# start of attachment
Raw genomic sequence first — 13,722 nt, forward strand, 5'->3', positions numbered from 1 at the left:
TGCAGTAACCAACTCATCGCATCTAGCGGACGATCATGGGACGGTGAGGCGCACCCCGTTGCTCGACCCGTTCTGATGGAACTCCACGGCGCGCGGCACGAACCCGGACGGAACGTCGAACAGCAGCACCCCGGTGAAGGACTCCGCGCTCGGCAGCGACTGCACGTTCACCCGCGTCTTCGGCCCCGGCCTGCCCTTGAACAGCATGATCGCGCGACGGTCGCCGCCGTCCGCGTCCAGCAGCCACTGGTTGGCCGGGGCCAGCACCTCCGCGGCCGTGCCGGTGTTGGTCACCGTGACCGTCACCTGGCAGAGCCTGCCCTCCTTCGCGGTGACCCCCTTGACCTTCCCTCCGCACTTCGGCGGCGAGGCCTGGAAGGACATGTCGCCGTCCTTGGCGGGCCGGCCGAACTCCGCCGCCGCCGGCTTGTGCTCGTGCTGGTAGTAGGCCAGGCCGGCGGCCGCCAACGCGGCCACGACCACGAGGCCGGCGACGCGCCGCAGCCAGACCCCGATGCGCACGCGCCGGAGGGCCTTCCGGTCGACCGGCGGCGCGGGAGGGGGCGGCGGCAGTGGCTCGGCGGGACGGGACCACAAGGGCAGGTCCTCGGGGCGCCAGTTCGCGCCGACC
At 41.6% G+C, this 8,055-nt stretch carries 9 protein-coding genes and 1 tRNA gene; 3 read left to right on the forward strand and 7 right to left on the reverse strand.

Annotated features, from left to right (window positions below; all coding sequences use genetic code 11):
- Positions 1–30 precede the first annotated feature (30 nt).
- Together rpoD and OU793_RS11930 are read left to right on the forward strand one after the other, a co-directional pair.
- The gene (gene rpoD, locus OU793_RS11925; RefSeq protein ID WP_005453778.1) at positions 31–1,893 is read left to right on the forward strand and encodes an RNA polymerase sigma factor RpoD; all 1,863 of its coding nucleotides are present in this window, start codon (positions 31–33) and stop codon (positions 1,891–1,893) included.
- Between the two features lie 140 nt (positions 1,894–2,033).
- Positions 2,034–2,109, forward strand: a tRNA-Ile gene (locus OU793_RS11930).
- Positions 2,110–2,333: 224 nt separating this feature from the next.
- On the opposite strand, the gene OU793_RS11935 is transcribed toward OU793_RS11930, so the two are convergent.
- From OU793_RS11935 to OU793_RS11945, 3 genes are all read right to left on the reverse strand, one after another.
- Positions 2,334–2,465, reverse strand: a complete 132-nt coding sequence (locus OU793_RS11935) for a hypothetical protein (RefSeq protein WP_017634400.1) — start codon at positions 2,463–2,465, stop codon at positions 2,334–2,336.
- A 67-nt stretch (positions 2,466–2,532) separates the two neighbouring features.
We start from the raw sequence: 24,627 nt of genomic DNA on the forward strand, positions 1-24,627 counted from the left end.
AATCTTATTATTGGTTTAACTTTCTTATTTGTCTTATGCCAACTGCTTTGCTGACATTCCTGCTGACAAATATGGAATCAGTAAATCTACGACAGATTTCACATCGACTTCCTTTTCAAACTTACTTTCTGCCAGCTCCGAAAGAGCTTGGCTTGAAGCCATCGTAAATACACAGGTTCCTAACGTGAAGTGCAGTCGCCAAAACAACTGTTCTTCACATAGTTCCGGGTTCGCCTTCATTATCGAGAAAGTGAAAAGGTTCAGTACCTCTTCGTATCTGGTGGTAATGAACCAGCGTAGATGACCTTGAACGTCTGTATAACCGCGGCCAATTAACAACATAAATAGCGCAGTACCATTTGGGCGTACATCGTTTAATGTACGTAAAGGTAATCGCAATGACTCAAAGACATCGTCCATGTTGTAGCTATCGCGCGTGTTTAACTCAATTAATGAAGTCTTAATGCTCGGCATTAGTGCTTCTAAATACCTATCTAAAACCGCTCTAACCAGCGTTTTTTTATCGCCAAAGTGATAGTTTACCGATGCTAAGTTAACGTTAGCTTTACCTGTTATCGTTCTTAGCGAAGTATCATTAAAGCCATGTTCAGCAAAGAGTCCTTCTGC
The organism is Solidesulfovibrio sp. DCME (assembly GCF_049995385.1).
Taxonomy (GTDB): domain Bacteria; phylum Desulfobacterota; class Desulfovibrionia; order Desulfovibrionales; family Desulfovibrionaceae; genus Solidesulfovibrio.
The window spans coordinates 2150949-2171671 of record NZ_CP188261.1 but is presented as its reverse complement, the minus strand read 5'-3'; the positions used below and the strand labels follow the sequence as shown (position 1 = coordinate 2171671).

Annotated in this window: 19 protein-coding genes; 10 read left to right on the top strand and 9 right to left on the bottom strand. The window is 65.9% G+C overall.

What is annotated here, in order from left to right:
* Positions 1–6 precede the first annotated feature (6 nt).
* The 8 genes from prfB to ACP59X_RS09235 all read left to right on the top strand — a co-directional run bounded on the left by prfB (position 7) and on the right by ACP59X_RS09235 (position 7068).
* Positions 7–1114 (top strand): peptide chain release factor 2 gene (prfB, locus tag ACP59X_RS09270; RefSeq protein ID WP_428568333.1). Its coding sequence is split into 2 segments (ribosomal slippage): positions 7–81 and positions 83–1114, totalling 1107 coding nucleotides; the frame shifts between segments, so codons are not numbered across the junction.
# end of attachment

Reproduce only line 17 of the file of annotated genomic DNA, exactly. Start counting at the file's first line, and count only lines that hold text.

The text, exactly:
The organism is Solidesulfovibrio sp. DCME (assembly GCF_049995385.1).